“The EU should be fully and permanently exempted from these measures, as they cannot be justified on the grounds of national security,” it said.

Breathing Room

The president’s decision to delay the tariffs gives the White House breathing room as it weighs leaving the Iran nuclear accord this month and prepares for disarmament talks with North Korea’s Kim Jong Un. The postponement also opens more time for another major priority for the administration: Treasury Secretary Steven Mnuchin leads a contingent of cabinet members to China this week to try to head off a brewing trade dispute between the world’s two-biggest economies.

Trump tweeted Tuesday that there was “great potential” for the U.S. in addressing the trade disparities with other countries.

“Delegation heading to China to begin talks on the Massive Trade Deficit that has been created with our Country,” Trump said. “Very much like North Korea, this should have been fixed years ago, not now. Same with other countries and NAFTA…but it will all get done.”

Trump has dangled a permanent exemption as incentive to reach a tentative Nafta deal with Mexico and Canada, though talks continue with no immediate agreement in sight. Canadian Prime Minister Justin Trudeau has said the U.S. understands that the tariffs could cause job losses on both sides of the border. Canada is the biggest foreign supplier of steel to the U.S., and also America’s biggest customer of the metal.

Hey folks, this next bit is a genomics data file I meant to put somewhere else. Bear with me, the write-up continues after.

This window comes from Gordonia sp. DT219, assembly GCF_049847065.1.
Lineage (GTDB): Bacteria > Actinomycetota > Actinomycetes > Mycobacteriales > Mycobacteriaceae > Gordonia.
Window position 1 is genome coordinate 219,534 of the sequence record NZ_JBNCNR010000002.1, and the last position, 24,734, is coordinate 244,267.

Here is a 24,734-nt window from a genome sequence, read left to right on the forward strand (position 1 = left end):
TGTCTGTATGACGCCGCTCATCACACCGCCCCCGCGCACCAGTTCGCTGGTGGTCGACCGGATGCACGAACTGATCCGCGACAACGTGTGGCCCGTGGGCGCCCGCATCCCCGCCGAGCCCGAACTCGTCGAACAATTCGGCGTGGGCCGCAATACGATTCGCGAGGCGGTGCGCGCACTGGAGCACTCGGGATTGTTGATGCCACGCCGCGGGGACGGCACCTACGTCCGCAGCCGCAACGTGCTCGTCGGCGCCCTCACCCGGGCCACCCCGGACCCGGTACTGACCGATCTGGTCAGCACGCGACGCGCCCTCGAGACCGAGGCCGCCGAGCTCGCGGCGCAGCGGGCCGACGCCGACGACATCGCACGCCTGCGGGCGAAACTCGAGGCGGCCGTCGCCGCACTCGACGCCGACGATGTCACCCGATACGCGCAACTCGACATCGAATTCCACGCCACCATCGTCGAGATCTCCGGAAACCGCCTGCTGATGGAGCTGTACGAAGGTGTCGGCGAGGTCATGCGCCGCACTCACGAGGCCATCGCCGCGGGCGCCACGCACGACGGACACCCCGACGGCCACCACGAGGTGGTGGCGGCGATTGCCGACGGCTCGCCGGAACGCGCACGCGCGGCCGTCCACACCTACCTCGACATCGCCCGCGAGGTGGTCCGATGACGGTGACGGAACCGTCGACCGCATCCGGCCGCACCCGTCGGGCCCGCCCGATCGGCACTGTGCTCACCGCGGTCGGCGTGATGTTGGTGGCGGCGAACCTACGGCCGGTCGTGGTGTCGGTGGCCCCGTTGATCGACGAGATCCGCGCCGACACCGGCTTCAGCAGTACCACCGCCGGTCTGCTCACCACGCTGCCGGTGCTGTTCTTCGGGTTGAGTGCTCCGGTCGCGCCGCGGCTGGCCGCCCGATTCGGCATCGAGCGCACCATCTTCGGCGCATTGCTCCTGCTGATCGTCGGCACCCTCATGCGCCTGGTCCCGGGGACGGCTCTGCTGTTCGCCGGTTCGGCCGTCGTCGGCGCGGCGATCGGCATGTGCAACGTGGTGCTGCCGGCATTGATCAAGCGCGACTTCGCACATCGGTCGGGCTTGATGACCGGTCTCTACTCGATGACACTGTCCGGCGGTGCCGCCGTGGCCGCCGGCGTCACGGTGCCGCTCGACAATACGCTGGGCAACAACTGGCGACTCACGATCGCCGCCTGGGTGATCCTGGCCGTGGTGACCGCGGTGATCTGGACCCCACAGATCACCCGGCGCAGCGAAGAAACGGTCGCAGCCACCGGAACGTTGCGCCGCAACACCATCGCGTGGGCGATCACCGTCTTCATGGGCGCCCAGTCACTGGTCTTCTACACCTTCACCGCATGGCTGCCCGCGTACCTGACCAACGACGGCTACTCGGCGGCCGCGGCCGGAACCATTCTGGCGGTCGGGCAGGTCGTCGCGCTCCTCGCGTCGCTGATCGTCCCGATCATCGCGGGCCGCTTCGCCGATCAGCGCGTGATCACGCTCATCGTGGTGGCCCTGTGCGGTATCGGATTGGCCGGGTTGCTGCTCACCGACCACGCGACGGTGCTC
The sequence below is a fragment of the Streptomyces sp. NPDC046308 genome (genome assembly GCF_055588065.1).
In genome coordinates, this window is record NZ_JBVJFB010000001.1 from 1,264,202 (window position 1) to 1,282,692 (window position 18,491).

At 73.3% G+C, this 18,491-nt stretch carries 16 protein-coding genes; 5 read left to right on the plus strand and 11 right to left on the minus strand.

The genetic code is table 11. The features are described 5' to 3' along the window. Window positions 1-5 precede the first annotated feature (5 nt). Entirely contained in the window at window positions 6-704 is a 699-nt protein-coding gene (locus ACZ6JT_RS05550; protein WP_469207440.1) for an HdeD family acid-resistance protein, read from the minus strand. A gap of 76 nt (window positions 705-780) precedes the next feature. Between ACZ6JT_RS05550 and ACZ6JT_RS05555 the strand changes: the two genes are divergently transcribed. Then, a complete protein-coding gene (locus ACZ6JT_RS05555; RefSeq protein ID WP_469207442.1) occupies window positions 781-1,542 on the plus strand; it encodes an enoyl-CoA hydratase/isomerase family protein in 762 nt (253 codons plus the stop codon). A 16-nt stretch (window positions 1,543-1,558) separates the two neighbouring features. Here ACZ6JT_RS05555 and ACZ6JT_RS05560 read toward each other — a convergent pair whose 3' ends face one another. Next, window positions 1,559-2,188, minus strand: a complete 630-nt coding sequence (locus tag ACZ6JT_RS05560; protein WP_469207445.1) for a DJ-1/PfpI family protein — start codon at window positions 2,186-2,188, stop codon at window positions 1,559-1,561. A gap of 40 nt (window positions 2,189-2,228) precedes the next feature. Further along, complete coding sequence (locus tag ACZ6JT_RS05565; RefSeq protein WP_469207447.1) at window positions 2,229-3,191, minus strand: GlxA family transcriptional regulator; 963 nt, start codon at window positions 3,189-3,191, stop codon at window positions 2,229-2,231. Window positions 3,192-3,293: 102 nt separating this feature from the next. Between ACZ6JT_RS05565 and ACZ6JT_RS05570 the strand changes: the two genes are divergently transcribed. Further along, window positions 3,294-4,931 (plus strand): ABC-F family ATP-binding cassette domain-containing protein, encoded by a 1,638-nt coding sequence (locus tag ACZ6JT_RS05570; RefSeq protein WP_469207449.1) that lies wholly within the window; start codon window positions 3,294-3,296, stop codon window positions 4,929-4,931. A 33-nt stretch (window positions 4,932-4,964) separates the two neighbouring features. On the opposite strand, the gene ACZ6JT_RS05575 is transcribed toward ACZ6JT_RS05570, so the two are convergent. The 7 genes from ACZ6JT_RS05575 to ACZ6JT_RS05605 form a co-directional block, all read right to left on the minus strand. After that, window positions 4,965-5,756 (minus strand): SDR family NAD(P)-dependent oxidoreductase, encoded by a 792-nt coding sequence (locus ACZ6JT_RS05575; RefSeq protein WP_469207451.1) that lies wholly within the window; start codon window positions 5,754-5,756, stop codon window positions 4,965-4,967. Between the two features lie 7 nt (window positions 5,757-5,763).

Canadian Industry

The Aluminum Association of Canada said the industry needs assurances from the U.S. over tariffs as quickly as possible to protect supply chains that have grown increasingly connected over past half century.

“As a strategic ally to the United States, nothing less than a permanent and total exemption is required as soon as possible,” the association said in a statement on Tuesday. “We need certainty in order for the integrated manufacturing supply chain — that both countries helped build over the last 50 years — to work well and keep North America competitive.”

“Trump is buying time because he is delaying the decision and for that we don’t know whether he is just negotiating or whether he is posturing,” Folkert Graafsma, a Brussels-based trade specialist at the law firm VVGB, said in an interview.